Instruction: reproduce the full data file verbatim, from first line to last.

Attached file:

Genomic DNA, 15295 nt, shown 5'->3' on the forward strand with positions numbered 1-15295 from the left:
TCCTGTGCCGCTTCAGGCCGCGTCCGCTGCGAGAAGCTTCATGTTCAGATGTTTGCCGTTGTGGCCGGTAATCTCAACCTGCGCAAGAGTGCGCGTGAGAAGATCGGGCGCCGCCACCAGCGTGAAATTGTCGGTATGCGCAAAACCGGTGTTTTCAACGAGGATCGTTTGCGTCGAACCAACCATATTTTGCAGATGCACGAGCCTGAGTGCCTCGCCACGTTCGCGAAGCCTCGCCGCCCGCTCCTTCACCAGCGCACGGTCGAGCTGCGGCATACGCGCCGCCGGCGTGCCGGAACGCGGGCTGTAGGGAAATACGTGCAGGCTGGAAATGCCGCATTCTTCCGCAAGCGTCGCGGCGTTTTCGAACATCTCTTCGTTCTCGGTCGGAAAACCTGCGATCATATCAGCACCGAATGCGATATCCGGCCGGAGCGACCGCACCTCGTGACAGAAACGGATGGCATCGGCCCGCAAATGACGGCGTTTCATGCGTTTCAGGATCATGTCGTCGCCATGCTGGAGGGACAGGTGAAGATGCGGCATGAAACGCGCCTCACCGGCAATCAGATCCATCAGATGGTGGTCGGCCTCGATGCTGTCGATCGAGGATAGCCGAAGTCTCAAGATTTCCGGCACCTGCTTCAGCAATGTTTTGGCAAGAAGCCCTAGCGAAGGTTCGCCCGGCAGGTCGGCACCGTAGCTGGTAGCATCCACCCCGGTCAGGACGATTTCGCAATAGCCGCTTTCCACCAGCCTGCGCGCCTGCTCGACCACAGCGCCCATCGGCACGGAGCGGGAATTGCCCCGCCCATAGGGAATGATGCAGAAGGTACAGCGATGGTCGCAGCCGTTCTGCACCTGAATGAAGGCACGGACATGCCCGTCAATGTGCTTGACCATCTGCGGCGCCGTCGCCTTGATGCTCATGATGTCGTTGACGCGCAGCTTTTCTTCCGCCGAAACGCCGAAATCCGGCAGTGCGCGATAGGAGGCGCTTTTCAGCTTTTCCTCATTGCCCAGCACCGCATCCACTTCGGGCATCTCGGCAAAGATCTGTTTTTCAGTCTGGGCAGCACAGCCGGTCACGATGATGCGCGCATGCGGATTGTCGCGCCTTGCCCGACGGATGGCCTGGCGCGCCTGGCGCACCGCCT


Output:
Genomic DNA, 15295 nt, shown 5'->3' on the forward strand with positions numbered 1-15295 from the left:
TCCTGTGCCGCTTCAGGCCGCGTCCGCTGCGAGAAGCTTCATGTTCAGATGTTTGCCGTTGTGGCCGGTAATCTCAACCTGCGCAAGAGTGCGCGTGAGAAGATCGGGCGCCGCCACCAGCGTGAAATTGTCGGTATGCGCAAAACCGGTGTTTTCAACGAGGATCGTTTGCGTCGAACCAACCATATTTTGCAGATGCACGAGCCTGAGTGCCTCGCCACGTTCGCGAAGCCTCGCCGCCCGCTCCTTCACCAGCGCACGGTCGAGCTGCGGCATACGCGCCGCCGGCGTGCCGGAACGCGGGCTGTAGGGAAATACGTGCAGGCTGGAAATGCCGCATTCTTCCGCAAGCGTCGCGGCGTTTTCGAACATCTCTTCGTTCTCGGTCGGAAAACCTGCGATCATATCAGCACCGAATGCGATATCCGGCCGGAGCGACCGCACCTCGTGACAGAAACGGATGGCATCGGCCCGCAAATGACGGCGTTTCATGCGTTTCAGGATCATGTCGTCGCCATGCTGGAGGGACAGGTGAAGATGCGGCATGAAACGCGCCTCACCGGCAATCAGATCCATCAGATGGTGGTCGGCCTCGATGCTGTCGATCGAGGATAGCCGAAGTCTCAAGATTTCCGGCACCTGCTTCAGCAATGTTTTGGCAAGAAGCCCTAGCGAAGGTTCGCCCGGCAGGTCGGCACCGTAGCTGGTAGCATCCACCCCGGTCAGGACGATTTCGCAATAGCCGCTTTCCACCAGCCTGCGCGCCTGCTCGACCACAGCGCCCATCGGCACGGAGCGGGAATTGCCCCGCCCATAGGGAATGATGCAGAAGGTACAGCGATGGTCGCAGCCGTTCTGCACCTGAATGAAGGCACGGACATGCCCGTCAATGTGCTTGACCATCTGCGGCGCCGTCGCCTTGATGCTCATGATGTCGTTGACGCGCAGCTTTTCTTCCGCCGAAACGCCGAAATCCGGCAGTGCGCGATAGGAGGCGCTTTTCAGCTTTTCCTCATTGCCCAGCACCGCATCCACTTCGGGCATCTCGGCAAAGATCTGTTTTTCAGTCTGGGCAGCACAGCCGGTCACGATGATGCGCGCATGCGGATTGTCGCGCCTTGCCCGACGGATGGCCTGGCGCGCCTGGCGCACCGCCT